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Back to the Stone Age: (#5) (Pellucidar Series) Mass Market Paperback – April 14, 1990

3.5 out of 5 stars 6 customer reviews

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Editorial Reviews

About the Author

Edgar Rice Burroughs (1875–1950) is the legendary author of dozens of novels, including Tarzan of the Apes, The Land That Time Forgot, and Pirates of Venus, the latter two available in Bison Books editions. Gary Dunham provides an introduction to this Bison Books edition.
--This text refers to the Paperback edition.

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Product Details

  • Series: Pellucidar Series (Book 5)
  • Mass Market Paperback: 30 pages
  • Publisher: Ballantine Books (April 14, 1990)
  • Language: English
  • ISBN-10: 0345366719
  • ISBN-13: 978-0345366719
  • Product Dimensions: 0.8 x 4 x 7 inches
  • Shipping Weight: 4 ounces
  • Average Customer Review: 3.5 out of 5 stars  See all reviews (6 customer reviews)
  • Amazon Best Sellers Rank: #7,605,539 in Books (See Top 100 in Books)

Customer Reviews

Top Customer Reviews

Format: Mass Market Paperback
Once again, ERB scores with a highly enjoyable read. If you're looking for great literature, skip Back to the Stone Age...or for that matter, virtually all of Burroughs' writing. However, if you appreciate pulp fiction from the first half of the 20th century, then it's hard to beat Edgar Rice Burroughs. Back to the Stone Age has all of his hallmarks: the incredible coincidences, the unique cultures and differing physical types of not-quite-human creatures, the extraordinary storytelling, and best of all, the hilarious insights into the human condition that ring true today. Here are some of my favorite passages from the book, regarding men and women and the timeless war between them:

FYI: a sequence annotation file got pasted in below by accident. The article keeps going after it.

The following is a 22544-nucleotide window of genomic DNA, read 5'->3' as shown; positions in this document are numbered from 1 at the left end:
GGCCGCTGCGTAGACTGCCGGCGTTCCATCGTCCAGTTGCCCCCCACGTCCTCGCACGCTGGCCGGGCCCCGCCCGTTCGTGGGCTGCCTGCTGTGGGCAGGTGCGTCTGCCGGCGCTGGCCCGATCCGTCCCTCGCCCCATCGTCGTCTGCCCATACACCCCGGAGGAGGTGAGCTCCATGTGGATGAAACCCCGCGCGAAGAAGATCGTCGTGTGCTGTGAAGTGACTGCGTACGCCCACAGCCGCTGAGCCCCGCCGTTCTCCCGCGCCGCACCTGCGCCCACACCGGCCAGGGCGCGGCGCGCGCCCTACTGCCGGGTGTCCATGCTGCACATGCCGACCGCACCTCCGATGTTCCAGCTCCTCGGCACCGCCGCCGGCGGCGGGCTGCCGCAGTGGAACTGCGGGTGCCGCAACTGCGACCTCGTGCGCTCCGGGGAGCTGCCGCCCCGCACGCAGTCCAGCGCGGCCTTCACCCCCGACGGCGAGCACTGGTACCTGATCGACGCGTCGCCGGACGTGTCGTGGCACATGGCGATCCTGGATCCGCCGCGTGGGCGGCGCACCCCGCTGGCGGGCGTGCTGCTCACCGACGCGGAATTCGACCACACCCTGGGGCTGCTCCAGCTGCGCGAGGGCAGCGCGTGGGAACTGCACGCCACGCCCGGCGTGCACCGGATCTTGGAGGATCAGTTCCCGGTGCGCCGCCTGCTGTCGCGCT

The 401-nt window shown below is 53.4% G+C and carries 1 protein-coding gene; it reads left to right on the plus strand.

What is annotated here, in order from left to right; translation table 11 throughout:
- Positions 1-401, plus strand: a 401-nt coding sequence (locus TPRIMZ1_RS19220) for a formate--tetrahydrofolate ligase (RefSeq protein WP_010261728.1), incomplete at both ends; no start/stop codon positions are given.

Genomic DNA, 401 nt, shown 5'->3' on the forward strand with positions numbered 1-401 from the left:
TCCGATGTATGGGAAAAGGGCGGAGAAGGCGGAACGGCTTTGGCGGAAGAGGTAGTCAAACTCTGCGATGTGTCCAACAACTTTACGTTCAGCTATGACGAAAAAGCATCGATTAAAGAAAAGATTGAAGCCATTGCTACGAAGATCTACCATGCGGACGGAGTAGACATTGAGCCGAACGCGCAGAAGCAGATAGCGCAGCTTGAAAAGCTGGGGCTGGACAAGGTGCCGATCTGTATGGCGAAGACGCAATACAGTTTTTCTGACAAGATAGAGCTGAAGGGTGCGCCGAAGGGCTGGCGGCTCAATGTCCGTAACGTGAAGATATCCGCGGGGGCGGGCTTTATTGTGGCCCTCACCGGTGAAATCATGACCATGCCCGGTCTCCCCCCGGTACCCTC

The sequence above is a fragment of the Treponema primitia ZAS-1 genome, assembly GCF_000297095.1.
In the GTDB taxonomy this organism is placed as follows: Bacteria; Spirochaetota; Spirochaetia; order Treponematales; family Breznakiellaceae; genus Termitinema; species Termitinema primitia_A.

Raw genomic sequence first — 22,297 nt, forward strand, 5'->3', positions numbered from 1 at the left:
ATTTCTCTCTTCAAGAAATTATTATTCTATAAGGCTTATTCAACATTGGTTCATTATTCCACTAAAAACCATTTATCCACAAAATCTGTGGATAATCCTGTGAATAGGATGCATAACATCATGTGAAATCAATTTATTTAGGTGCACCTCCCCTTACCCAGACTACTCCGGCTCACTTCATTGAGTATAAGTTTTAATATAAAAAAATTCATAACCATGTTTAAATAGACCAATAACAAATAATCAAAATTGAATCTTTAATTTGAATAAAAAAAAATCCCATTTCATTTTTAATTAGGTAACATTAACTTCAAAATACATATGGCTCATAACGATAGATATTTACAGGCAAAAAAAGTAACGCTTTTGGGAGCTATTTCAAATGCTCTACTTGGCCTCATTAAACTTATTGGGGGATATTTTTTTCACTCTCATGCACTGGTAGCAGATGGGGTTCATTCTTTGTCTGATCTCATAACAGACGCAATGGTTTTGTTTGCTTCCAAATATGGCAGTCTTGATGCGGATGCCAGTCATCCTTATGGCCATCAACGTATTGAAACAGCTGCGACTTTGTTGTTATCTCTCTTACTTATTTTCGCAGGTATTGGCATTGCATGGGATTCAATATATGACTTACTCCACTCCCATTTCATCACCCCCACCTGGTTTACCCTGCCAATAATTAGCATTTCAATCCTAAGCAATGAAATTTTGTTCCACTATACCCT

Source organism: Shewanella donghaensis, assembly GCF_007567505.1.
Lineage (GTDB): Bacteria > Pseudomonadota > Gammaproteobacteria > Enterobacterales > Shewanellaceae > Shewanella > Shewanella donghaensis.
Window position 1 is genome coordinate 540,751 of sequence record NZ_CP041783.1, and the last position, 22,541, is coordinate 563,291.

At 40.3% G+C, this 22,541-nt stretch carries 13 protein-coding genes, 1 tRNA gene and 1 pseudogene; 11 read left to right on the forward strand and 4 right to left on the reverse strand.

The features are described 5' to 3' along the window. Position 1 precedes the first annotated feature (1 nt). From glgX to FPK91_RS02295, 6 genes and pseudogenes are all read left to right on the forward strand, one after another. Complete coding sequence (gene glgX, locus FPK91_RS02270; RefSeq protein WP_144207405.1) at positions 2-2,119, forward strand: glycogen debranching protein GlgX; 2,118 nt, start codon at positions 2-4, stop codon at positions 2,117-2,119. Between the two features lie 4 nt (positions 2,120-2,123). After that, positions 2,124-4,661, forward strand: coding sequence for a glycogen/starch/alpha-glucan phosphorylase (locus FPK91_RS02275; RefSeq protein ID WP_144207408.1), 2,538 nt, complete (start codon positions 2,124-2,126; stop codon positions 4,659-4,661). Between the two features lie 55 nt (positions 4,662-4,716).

"Wait until I get you," (Grum) screamed. "You'll wish you'd never been born."
Von Horst grinned as he featured the life that was in store for Horg should the Mammoth Man lose. Death would be sweeter.

Presently Grum came. Her little eyes were blood-shot, her frowzy hair at its frowziest. She was the personification of a stench, both morally and physically.
"Well," she said, "I guess Horg knows that he has a mate."
"Why did you beat him?" asked von Horst.
"You've got to start right with them," she explained. "If you give them the least little toe-hold you're lost, just as Mumal is."
He nodded in understanding of her philosophy; for, again, he had known women of the outer crust who were like her. Perhaps their technic was more refined, but their aim was identical. Marriage to them, meant a struggle for supremacy. It was a 50-50 proposition of their own devising--they took fifty and demanded the other fifty.

Burroughs went through a divorce about the same time this book was written, which may account for his rather jaded outlook on the bliss of married life. In any event, if you like ERB, put this one in your library.
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Format: Paperback Verified Purchase
Von Horst makes his way through many Pelluciidarian dangers to win the woman of his dreams. This is about as good as Burroughs gets, albeit not with his most recognized characters. Highly recommended.
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Format: Mass Market Paperback Verified Purchase
Even though it was clear by the time ERB wrote this, the Pellucidar books were starting to falter, I greatly enjoyed this book. I have a few reasons for this: One, Von Horst (or Von) is a likeable hero who isn't quite as gratuitously stupid as some of Burroughs' other heroes. For another, I just liked the spunky, matter-of-fact heroine, La-ja. She's easily one of ERB's best heroines despite being cast in the standard mold of such a character. While parts of the book seemed overdone (ie, the Mammoth Men portion), others were quite appealing(the Gorbuses, Von's living death in the trodon cave). For me then this was a satisfying read that more than paid off when in the end Von finally fought Gaz. Surely not among ERB's best but definitely far above his worst.
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